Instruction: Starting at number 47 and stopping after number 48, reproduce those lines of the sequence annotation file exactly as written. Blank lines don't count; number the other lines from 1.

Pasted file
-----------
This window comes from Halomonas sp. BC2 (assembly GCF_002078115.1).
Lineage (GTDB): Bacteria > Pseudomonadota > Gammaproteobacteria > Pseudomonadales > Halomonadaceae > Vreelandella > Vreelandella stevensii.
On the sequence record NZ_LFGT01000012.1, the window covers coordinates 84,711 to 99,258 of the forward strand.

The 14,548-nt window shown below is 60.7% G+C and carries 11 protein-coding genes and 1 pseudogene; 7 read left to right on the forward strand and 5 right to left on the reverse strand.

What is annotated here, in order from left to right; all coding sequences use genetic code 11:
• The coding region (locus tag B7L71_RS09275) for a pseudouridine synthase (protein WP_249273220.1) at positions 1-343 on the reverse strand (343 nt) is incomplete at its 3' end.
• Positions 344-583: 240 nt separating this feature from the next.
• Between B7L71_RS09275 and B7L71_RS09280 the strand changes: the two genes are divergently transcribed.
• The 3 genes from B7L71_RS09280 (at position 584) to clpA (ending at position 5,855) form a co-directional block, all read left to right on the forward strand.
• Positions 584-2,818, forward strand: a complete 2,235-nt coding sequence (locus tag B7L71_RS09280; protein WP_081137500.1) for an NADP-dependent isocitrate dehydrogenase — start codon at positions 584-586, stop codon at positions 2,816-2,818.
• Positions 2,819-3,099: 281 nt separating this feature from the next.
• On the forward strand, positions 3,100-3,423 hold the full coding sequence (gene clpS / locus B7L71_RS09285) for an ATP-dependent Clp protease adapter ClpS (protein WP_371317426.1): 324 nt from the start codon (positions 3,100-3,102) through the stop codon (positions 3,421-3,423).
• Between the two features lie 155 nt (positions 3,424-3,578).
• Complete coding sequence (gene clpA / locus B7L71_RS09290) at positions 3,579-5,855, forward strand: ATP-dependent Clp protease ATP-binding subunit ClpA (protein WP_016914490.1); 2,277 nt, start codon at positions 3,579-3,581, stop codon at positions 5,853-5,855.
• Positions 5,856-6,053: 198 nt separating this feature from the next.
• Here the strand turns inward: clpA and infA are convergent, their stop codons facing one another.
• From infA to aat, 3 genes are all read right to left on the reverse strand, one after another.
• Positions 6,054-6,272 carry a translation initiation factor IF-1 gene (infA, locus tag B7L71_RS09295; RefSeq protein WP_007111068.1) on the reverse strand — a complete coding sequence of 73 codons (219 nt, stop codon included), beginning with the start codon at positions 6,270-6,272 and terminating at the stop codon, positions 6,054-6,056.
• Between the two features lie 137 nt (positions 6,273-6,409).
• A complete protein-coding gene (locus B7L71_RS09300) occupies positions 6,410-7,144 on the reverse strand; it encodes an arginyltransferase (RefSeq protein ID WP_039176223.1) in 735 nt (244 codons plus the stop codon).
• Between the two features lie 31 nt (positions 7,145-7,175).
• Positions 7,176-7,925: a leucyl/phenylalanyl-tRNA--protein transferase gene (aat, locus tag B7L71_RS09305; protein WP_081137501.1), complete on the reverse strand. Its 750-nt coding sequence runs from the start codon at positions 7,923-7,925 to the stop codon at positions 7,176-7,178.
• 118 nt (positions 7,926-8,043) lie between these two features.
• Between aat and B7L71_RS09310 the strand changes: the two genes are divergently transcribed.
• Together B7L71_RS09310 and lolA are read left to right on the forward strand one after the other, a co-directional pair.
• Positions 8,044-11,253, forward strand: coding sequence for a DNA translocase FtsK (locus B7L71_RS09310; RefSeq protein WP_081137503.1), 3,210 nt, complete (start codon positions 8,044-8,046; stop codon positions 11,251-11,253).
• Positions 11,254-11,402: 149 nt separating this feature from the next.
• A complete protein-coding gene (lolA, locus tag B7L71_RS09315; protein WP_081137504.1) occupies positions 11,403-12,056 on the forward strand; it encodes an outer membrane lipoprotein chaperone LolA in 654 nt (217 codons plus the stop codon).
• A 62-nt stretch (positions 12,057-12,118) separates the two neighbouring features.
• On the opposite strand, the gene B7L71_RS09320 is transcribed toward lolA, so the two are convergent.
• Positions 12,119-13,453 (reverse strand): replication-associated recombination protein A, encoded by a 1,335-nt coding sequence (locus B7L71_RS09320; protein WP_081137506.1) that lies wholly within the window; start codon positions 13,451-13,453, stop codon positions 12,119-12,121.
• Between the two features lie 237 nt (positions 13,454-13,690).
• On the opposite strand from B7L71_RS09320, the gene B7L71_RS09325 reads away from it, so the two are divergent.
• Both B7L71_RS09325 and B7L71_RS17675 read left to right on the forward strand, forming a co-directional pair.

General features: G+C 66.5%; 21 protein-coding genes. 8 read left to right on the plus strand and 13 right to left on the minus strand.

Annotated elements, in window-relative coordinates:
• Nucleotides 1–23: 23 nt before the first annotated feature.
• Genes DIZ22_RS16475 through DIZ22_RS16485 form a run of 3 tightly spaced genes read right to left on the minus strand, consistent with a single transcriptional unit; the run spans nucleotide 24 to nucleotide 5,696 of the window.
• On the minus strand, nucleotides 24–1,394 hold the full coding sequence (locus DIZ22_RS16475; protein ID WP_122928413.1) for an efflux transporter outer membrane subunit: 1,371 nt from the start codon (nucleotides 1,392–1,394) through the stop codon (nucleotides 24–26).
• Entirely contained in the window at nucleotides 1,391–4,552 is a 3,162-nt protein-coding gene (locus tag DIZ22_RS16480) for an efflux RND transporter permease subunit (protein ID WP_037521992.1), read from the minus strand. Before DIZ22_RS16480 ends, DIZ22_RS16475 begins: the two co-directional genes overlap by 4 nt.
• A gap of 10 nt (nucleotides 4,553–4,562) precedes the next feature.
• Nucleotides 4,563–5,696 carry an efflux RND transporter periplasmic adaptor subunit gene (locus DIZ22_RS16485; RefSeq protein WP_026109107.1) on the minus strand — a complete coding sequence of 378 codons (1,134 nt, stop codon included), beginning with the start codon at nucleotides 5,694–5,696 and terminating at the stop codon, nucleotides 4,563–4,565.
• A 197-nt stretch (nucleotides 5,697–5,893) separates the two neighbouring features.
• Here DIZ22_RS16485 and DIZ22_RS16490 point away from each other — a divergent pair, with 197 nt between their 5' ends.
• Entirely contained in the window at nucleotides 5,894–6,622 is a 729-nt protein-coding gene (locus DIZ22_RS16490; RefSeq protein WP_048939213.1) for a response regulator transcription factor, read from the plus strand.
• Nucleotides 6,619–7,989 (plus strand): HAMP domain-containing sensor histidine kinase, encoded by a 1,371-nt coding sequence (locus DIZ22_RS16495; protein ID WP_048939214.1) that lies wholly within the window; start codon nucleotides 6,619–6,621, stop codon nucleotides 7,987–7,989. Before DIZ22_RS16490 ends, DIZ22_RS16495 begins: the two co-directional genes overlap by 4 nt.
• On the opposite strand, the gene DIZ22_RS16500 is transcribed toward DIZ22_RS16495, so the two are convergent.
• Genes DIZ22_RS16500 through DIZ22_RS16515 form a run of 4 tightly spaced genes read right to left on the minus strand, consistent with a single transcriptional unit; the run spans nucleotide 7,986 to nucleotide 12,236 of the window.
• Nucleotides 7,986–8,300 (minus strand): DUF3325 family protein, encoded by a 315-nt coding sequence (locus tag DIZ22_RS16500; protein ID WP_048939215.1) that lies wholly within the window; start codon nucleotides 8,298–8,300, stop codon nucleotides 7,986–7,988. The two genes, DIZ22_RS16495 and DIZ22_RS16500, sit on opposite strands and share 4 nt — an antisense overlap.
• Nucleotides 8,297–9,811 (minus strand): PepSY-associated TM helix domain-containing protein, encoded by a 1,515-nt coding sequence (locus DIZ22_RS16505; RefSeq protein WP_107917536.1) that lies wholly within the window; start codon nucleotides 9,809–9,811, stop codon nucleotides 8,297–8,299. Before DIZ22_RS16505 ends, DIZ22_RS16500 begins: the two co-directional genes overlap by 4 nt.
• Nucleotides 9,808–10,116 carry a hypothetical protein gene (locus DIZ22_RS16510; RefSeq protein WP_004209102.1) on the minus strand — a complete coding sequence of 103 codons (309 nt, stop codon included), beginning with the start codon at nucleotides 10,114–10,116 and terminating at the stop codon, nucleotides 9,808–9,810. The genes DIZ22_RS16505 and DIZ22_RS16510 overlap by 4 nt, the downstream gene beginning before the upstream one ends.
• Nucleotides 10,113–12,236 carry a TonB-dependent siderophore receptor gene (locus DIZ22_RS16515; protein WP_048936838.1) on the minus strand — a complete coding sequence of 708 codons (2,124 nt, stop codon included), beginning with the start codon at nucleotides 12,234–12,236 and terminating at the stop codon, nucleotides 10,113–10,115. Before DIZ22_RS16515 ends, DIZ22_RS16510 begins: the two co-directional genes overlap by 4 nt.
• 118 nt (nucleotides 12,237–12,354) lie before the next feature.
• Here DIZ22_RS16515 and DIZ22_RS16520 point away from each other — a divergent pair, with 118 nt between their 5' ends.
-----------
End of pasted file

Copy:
• On the opposite strand, the gene DIZ22_RS16500 is transcribed toward DIZ22_RS16495, so the two are convergent.
• Genes DIZ22_RS16500 through DIZ22_RS16515 form a run of 4 tightly spaced genes read right to left on the minus strand, consistent with a single transcriptional unit; the run spans nucleotide 7,986 to nucleotide 12,236 of the window.